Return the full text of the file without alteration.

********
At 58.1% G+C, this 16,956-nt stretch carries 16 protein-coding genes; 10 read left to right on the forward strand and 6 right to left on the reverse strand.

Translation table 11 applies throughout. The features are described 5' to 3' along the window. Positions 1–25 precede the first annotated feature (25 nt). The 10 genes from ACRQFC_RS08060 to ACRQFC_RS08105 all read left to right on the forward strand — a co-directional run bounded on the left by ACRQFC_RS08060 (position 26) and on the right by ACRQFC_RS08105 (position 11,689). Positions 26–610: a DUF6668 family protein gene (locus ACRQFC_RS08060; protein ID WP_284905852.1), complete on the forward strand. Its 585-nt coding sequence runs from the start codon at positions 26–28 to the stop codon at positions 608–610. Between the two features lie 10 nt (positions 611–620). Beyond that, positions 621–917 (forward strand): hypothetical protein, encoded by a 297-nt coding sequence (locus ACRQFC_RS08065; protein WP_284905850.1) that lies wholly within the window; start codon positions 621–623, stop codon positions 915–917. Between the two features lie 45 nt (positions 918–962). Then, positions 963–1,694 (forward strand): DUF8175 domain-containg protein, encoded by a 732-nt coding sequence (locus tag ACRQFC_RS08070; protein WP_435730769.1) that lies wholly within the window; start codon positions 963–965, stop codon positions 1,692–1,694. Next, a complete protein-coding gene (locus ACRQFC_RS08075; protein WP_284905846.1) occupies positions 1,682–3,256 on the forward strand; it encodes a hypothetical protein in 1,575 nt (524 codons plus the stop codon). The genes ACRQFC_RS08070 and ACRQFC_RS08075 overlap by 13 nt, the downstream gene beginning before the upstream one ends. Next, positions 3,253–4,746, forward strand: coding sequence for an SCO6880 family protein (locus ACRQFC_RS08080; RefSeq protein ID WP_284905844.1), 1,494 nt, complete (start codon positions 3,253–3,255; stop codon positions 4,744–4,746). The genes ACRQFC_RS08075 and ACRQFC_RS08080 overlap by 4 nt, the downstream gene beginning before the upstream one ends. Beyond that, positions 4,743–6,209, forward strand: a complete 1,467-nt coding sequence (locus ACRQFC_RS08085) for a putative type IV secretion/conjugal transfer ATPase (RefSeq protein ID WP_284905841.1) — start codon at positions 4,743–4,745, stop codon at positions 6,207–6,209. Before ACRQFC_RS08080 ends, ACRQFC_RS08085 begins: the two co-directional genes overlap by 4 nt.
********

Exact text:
At 58.1% G+C, this 16,956-nt stretch carries 16 protein-coding genes; 10 read left to right on the forward strand and 6 right to left on the reverse strand.

Translation table 11 applies throughout. The features are described 5' to 3' along the window. Positions 1–25 precede the first annotated feature (25 nt). The 10 genes from ACRQFC_RS08060 to ACRQFC_RS08105 all read left to right on the forward strand — a co-directional run bounded on the left by ACRQFC_RS08060 (position 26) and on the right by ACRQFC_RS08105 (position 11,689). Positions 26–610: a DUF6668 family protein gene (locus ACRQFC_RS08060; protein ID WP_284905852.1), complete on the forward strand. Its 585-nt coding sequence runs from the start codon at positions 26–28 to the stop codon at positions 608–610. Between the two features lie 10 nt (positions 611–620). Beyond that, positions 621–917 (forward strand): hypothetical protein, encoded by a 297-nt coding sequence (locus ACRQFC_RS08065; protein WP_284905850.1) that lies wholly within the window; start codon positions 621–623, stop codon positions 915–917. Between the two features lie 45 nt (positions 918–962). Then, positions 963–1,694 (forward strand): DUF8175 domain-containg protein, encoded by a 732-nt coding sequence (locus tag ACRQFC_RS08070; protein WP_435730769.1) that lies wholly within the window; start codon positions 963–965, stop codon positions 1,692–1,694. Next, a complete protein-coding gene (locus ACRQFC_RS08075; protein WP_284905846.1) occupies positions 1,682–3,256 on the forward strand; it encodes a hypothetical protein in 1,575 nt (524 codons plus the stop codon). The genes ACRQFC_RS08070 and ACRQFC_RS08075 overlap by 13 nt, the downstream gene beginning before the upstream one ends. Next, positions 3,253–4,746, forward strand: coding sequence for an SCO6880 family protein (locus ACRQFC_RS08080; RefSeq protein ID WP_284905844.1), 1,494 nt, complete (start codon positions 3,253–3,255; stop codon positions 4,744–4,746). The genes ACRQFC_RS08075 and ACRQFC_RS08080 overlap by 4 nt, the downstream gene beginning before the upstream one ends. Beyond that, positions 4,743–6,209, forward strand: a complete 1,467-nt coding sequence (locus ACRQFC_RS08085) for a putative type IV secretion/conjugal transfer ATPase (RefSeq protein ID WP_284905841.1) — start codon at positions 4,743–4,745, stop codon at positions 6,207–6,209. Before ACRQFC_RS08080 ends, ACRQFC_RS08085 begins: the two co-directional genes overlap by 4 nt.